WASHINGTON (AP) — The Justice Department's inspector general said Tuesday that his staff is routinely blocked from getting access to documents it needs for audits and reviews of the department and its law enforcement agencies.
The interference causes delays in investigations and has several times required the intervention of Attorney General Eric Holder or his deputy to ensure that the records are ultimately turned over, Michael Horowitz, the inspector general, told members of Congress.
Horowitz's appearance before the House Judiciary Committee came one month after nearly 50 inspectors general from a broad spectrum of federal agencies complained in a letter to Congress about similar obstruction from the departments they monitor. The inspectors general said in that letter that congressional action might be needed to ensure compliance with their requests.
A 1978 law entitles inspectors general, who serve as watchdogs and investigate mismanagement, fraud and other problems at government agencies, to the records that they need for their probes. But in the last few years, the FBI and other law enforcement agencies have denied timely access to records the office is entitled to under federal law, including grand jury materials, organizational charts, and wiretap and credit information, Horowitz testified.
After the hearing, the FBI denied that it hindered investigations and said it worked closely with the inspector general.
Horowitz testified that the refusal to grant routine requests stalls or impedes investigations — including a recent one on the FBI's handling of material witnesses — meaning that officials who are under review have sometimes retired or left the agencies before the report is complete.
"There are an innumerable number of issues that result from the delays that we face that are problematic," he said.
The disputes over documents are typically resolved only after Holder, or Deputy Attorney General James Cole, have stepped in to grant permission to the inspector general. But Horowitz said it shouldn't have to come that.
"We should be able to get direct access to information," he said, adding that a witness at the FBI who wants to directly approach the inspector general's office with information should be able to do so.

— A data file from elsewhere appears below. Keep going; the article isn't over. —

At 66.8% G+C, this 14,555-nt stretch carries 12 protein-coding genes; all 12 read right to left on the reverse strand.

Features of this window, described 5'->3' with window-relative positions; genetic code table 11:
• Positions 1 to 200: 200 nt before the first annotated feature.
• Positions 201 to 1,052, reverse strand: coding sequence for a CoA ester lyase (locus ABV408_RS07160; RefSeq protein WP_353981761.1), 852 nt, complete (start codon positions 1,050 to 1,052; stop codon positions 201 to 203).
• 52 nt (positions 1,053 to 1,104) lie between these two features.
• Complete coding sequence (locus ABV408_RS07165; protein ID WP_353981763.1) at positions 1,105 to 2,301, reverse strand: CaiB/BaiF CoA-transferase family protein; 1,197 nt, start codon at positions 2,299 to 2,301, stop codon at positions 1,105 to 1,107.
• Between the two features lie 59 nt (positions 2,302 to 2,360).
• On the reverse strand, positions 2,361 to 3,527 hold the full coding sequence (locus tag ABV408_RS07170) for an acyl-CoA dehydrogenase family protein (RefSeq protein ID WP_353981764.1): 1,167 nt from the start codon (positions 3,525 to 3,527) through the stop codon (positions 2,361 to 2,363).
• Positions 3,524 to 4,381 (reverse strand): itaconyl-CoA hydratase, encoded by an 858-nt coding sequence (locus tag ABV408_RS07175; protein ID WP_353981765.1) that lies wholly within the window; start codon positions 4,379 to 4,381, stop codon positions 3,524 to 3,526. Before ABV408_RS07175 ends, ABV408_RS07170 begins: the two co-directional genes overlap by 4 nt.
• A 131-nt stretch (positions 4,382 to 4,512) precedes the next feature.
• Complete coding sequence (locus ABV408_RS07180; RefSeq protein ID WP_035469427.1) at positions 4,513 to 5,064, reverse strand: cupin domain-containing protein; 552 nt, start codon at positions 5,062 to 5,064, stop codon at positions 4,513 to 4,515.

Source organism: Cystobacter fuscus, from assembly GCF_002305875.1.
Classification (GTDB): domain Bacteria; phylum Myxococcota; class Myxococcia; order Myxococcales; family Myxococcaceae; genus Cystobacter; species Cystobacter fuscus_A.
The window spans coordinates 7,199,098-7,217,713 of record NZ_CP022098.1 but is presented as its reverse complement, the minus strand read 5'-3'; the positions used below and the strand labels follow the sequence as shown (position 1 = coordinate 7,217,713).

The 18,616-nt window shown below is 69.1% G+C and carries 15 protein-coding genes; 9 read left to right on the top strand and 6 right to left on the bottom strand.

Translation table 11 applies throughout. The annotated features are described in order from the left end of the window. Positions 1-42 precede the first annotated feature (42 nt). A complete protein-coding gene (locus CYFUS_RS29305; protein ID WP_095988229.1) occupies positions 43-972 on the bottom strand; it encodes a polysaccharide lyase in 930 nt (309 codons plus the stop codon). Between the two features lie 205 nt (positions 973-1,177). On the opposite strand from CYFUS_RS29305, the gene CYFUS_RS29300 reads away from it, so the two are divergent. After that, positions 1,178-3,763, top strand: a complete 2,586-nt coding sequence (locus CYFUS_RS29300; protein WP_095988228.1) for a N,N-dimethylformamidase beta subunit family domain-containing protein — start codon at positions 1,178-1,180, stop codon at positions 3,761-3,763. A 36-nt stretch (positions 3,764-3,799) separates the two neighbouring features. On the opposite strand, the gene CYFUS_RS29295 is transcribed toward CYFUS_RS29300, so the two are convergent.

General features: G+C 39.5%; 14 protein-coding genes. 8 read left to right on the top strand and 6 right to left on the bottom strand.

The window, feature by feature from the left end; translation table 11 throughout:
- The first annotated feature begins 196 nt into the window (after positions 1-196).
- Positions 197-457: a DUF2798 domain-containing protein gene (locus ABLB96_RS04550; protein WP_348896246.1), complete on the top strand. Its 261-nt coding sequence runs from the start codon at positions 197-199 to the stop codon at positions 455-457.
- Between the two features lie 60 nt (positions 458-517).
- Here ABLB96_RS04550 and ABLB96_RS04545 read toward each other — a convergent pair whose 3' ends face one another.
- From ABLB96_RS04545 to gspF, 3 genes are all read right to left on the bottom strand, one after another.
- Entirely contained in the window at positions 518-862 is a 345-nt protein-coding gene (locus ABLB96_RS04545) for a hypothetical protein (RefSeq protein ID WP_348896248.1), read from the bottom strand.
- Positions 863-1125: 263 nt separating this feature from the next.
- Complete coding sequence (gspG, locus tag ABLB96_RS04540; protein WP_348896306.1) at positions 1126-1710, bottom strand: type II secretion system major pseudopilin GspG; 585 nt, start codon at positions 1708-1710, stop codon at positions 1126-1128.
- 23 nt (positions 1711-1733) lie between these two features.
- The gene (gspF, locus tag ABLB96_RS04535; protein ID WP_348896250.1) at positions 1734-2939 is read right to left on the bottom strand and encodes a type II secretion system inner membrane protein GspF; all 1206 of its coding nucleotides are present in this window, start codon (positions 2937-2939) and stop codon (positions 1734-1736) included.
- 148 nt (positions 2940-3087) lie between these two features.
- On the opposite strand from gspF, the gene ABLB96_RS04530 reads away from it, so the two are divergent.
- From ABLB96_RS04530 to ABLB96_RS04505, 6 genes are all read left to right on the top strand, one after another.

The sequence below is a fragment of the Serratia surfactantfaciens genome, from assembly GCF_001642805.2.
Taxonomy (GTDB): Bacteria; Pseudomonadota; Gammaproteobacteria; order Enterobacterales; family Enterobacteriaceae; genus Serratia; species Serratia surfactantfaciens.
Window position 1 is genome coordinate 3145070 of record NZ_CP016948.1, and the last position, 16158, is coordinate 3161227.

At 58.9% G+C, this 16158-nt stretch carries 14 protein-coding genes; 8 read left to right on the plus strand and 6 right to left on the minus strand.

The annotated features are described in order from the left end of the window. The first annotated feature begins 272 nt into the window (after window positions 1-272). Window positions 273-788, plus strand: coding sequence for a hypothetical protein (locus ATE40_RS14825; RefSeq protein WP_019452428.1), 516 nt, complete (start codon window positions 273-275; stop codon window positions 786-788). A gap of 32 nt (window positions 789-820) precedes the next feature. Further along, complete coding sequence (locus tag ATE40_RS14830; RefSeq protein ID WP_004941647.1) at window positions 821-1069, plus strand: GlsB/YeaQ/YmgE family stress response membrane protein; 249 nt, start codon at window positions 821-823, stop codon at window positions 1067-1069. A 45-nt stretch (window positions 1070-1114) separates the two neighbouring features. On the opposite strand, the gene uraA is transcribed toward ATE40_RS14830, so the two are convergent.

"We shouldn't have to go make a request to the legal counsel, have them go look through the documents and get them eventually — hopefully," he added.
The Justice Department in May asked its Office of Legal Counsel to issue a legal opinion addressing the objections raised by the FBI. That request is pending.
In a statement Tuesday, FBI spokesman Paul Bresson said the "vast majority" of information that is requested is provided without problem.
"However, there are a very limited number of instances in which legal questions arise regarding what we are lawfully allowed to produce, which may require a more thorough review to ensure the FBI is on sound legal footing in providing requested records," Bresson said.
Members of the panel said they were concerned about the inspector general's ability to conduct independent oversight if needed information is not provided.
"I suspect that membership of this committee is virtually unanimous in recognizing the need for vigorous oversight of the Department of Justice," said Rep. John Conyers, D-Mich., the top Democrat on the committee.
Rep. Jason Chaffetz, R-Utah, said the situation was "outrageous."
"The inspector general should have unfettered access to all the information they want," he said. "And when it's got to the point where they can't even see an organizational chart, it's reached the level of absurdity that must be addressed immediately."
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